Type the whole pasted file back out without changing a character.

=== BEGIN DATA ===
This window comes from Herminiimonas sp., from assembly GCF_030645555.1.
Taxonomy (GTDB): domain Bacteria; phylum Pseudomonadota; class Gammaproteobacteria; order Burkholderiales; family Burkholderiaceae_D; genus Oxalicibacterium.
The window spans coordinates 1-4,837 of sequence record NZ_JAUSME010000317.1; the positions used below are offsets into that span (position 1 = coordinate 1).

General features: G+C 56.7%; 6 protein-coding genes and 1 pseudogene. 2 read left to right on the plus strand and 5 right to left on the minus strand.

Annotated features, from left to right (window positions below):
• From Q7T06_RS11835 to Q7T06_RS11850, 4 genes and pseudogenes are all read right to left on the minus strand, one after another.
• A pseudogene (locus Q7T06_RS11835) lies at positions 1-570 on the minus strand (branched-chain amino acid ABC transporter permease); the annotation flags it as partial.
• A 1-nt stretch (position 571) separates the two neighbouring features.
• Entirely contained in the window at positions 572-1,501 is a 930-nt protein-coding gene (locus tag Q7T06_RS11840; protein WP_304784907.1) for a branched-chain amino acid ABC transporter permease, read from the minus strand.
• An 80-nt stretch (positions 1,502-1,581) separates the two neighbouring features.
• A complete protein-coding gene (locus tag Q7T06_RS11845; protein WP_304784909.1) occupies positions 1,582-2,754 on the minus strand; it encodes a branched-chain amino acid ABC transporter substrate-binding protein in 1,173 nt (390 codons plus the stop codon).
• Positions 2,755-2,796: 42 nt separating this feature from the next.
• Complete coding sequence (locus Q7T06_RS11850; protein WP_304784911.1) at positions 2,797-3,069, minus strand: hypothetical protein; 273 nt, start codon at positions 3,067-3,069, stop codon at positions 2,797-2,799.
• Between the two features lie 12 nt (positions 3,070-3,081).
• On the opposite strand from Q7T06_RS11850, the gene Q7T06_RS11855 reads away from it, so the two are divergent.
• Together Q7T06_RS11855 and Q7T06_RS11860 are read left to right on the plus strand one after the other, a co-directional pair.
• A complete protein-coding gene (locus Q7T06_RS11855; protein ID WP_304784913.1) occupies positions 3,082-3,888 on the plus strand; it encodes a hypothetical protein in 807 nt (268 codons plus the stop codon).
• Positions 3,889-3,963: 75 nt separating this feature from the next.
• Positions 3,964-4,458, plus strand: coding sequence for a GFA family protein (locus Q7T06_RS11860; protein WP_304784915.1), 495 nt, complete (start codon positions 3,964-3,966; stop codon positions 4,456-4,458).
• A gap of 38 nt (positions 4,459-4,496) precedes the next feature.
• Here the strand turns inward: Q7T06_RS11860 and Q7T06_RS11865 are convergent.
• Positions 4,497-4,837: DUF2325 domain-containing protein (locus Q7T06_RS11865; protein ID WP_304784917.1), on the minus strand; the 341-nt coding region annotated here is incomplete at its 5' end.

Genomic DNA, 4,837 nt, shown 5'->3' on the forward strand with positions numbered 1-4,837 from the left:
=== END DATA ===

This window comes from Herminiimonas sp., from assembly GCF_030645555.1.
Taxonomy (GTDB): domain Bacteria; phylum Pseudomonadota; class Gammaproteobacteria; order Burkholderiales; family Burkholderiaceae_D; genus Oxalicibacterium.
The window spans coordinates 1-4,837 of sequence record NZ_JAUSME010000317.1; the positions used below are offsets into that span (position 1 = coordinate 1).

General features: G+C 56.7%; 6 protein-coding genes and 1 pseudogene. 2 read left to right on the plus strand and 5 right to left on the minus strand.

Annotated features, from left to right (window positions below):
• From Q7T06_RS11835 to Q7T06_RS11850, 4 genes and pseudogenes are all read right to left on the minus strand, one after another.
• A pseudogene (locus Q7T06_RS11835) lies at positions 1-570 on the minus strand (branched-chain amino acid ABC transporter permease); the annotation flags it as partial.
• A 1-nt stretch (position 571) separates the two neighbouring features.
• Entirely contained in the window at positions 572-1,501 is a 930-nt protein-coding gene (locus tag Q7T06_RS11840; protein WP_304784907.1) for a branched-chain amino acid ABC transporter permease, read from the minus strand.
• An 80-nt stretch (positions 1,502-1,581) separates the two neighbouring features.
• A complete protein-coding gene (locus tag Q7T06_RS11845; protein WP_304784909.1) occupies positions 1,582-2,754 on the minus strand; it encodes a branched-chain amino acid ABC transporter substrate-binding protein in 1,173 nt (390 codons plus the stop codon).
• Positions 2,755-2,796: 42 nt separating this feature from the next.
• Complete coding sequence (locus Q7T06_RS11850; protein WP_304784911.1) at positions 2,797-3,069, minus strand: hypothetical protein; 273 nt, start codon at positions 3,067-3,069, stop codon at positions 2,797-2,799.
• Between the two features lie 12 nt (positions 3,070-3,081).
• On the opposite strand from Q7T06_RS11850, the gene Q7T06_RS11855 reads away from it, so the two are divergent.
• Together Q7T06_RS11855 and Q7T06_RS11860 are read left to right on the plus strand one after the other, a co-directional pair.
• A complete protein-coding gene (locus Q7T06_RS11855; protein ID WP_304784913.1) occupies positions 3,082-3,888 on the plus strand; it encodes a hypothetical protein in 807 nt (268 codons plus the stop codon).
• Positions 3,889-3,963: 75 nt separating this feature from the next.
• Positions 3,964-4,458, plus strand: coding sequence for a GFA family protein (locus Q7T06_RS11860; protein WP_304784915.1), 495 nt, complete (start codon positions 3,964-3,966; stop codon positions 4,456-4,458).
• A gap of 38 nt (positions 4,459-4,496) precedes the next feature.
• Here the strand turns inward: Q7T06_RS11860 and Q7T06_RS11865 are convergent.
• Positions 4,497-4,837: DUF2325 domain-containing protein (locus Q7T06_RS11865; protein ID WP_304784917.1), on the minus strand; the 341-nt coding region annotated here is incomplete at its 5' end.

Genomic DNA, 4,837 nt, shown 5'->3' on the forward strand with positions numbered 1-4,837 from the left: